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Standing up for safe working conditions

16 June, 2014Workers at Huhtamaki’s plant in Commerce, California, have asked management to “engage in a good faith dialogue” about working conditions in the plant. Temperatures can reach 100 degrees F or more, and workers are subject to a disciplinary system they say management uses “only as a tool to punish workers.”

The letter they presented to Huhtamaki’s plant managers also urged those managers to refrain from retaliating against the workers for their actions.

Said one worker:

"We knew that when we tried to talk to management about these issues individually, nothing changed. When we all got together we realized that if we all asked for changes together, there was no way they could ignore us. All we want is for them to treat us the same way they treat their union employees."

While the Huhtamaki workers in Commerce do not have a union voice, they do have union support from the workers at the six Huhtamaki facilities where workers enjoy the protection of a union contract. Five are IndustriALL Global Union affiliate United Steelworkers (USW) bargaining units and the other is represented by the Retail, Wholesale and Department Store Workers/UFCW (RWDSU/UFCW).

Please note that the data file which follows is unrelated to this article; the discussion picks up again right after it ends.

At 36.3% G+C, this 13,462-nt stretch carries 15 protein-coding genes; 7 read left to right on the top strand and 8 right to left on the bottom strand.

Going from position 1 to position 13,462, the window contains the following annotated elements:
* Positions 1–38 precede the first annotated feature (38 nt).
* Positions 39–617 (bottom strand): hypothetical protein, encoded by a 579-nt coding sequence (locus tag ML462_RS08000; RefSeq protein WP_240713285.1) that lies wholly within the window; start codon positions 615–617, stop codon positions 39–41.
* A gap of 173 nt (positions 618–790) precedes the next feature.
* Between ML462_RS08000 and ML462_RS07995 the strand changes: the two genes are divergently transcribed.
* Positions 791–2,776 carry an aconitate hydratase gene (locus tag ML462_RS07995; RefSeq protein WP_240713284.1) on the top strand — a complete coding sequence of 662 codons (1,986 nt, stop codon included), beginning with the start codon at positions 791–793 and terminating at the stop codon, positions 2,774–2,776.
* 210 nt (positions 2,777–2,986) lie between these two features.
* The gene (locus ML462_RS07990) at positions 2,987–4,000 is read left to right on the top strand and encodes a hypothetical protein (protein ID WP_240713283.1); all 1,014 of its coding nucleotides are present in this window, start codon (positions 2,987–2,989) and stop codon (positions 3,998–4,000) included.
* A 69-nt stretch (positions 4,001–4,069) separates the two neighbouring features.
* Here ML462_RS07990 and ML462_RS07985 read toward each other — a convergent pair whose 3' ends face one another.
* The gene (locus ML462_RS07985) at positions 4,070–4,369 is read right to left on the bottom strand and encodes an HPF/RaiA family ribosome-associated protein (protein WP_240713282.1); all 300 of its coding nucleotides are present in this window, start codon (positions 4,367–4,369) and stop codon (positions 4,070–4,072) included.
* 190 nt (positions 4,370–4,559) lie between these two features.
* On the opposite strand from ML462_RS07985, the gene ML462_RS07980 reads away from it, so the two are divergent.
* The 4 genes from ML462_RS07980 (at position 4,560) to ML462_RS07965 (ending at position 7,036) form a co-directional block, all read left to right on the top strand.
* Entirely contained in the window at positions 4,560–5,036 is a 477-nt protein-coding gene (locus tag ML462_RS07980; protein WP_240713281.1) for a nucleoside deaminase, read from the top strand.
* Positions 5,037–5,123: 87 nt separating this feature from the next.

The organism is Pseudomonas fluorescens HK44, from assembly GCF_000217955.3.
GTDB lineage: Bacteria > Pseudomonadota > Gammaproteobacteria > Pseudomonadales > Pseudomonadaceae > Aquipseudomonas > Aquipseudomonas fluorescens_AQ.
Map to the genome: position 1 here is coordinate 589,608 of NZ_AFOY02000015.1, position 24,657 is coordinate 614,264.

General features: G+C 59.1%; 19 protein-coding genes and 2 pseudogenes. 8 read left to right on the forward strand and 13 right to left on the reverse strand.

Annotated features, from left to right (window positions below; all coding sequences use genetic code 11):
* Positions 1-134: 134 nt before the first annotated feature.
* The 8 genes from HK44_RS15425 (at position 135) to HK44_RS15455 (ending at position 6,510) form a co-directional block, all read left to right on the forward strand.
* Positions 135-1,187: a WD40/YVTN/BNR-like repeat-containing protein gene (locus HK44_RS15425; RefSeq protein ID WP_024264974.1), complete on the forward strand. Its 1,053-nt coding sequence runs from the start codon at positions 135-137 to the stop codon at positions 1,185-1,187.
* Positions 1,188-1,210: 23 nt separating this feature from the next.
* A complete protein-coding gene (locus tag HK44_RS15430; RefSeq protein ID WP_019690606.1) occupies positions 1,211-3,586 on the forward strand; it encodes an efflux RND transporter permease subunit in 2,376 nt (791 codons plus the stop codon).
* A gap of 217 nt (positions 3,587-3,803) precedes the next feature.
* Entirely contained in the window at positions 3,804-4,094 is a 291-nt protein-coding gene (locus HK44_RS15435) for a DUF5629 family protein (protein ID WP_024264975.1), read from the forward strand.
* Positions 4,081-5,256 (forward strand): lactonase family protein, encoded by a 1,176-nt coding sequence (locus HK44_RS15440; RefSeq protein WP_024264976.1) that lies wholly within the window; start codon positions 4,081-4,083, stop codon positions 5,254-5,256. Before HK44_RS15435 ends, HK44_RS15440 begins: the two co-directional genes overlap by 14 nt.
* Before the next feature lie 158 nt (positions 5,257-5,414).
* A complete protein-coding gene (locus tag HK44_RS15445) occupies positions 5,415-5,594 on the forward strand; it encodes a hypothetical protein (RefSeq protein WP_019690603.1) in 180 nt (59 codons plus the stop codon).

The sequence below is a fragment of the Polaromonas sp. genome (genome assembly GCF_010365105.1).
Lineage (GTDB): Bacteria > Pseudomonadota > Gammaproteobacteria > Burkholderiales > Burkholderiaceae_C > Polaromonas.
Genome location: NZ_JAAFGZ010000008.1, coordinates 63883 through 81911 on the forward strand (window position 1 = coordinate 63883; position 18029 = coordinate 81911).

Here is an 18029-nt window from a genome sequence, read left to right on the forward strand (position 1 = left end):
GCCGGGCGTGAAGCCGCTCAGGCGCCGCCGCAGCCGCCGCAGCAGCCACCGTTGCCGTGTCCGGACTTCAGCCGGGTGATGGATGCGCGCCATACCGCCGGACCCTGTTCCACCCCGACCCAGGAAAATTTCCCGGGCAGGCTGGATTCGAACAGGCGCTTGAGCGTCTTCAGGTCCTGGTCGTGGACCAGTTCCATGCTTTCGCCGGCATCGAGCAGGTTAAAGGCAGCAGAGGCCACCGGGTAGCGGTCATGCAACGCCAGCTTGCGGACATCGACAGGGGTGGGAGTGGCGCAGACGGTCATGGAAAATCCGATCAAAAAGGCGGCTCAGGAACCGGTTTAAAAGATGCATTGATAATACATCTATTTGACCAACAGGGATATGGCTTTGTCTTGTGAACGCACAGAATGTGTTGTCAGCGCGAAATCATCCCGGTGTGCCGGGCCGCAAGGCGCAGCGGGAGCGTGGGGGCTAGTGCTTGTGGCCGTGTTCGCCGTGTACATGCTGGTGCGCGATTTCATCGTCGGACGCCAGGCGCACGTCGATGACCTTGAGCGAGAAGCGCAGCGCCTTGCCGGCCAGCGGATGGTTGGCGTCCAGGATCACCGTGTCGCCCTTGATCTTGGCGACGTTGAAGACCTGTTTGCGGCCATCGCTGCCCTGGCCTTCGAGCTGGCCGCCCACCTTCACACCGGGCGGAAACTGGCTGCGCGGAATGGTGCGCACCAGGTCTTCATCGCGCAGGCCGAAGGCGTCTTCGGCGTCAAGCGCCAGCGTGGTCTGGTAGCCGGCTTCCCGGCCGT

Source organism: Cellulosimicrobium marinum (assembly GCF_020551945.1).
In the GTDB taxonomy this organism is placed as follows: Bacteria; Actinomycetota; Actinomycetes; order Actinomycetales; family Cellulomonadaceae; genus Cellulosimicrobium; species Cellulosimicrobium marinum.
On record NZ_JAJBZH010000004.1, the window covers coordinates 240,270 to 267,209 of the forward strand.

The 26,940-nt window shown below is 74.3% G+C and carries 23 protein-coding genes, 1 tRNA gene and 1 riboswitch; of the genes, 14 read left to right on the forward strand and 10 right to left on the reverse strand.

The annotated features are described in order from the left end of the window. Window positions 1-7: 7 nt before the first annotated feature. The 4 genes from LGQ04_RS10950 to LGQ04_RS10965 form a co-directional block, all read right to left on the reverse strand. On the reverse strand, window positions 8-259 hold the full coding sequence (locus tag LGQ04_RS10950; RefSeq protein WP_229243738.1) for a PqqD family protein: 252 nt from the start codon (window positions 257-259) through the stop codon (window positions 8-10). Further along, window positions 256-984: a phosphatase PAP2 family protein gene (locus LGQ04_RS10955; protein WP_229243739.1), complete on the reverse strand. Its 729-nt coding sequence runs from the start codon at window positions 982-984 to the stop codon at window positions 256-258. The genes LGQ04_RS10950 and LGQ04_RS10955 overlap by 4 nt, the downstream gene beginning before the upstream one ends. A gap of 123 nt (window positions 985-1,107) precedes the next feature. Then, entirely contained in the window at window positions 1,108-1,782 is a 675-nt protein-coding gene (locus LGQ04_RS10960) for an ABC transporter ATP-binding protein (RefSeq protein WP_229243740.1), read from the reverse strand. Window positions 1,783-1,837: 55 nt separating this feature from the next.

Many of the company’s other plants around the globe in the United Kingdom, Brazil, New Zealand and elsewhere are also unionized. Those union workers have been sending messages and photos of support to their nonunion Huhtamaki brothers and sisters in California.

The USW Huhtamaki Council also sent a letter supporting the workers.

Another worker said:

"It's really great knowing that other Huhtamaki workers around the country are supporting us today. I feel like the company will have to listen to us now."

More than 3,500 people work in one of the 21 plants of the global Finnish packaging and paper products corporation in the United States.

Huhtamaki is expanding its U.S. operations and a new report from the USW and the AFL-CIO reveals how the company’s expansion strategy in the United States is creating low-wage, precarious employment while threatening the job security and living standards of unionized employees.

The report details how Huhtamaki is leveraging local and state subsidies and tax breaks and instead of providing good jobs for the communities it expands into, the company is using an increasingly low-wage, minimal benefits temporary workforce. It also outlines cutbacks in occupational safety and health spending that are impacting workers in the plants, Huhtamaki’s use of a union-busting law firm to combat workers’ initiatives to organize and its moving of product lines to its nonunion plants.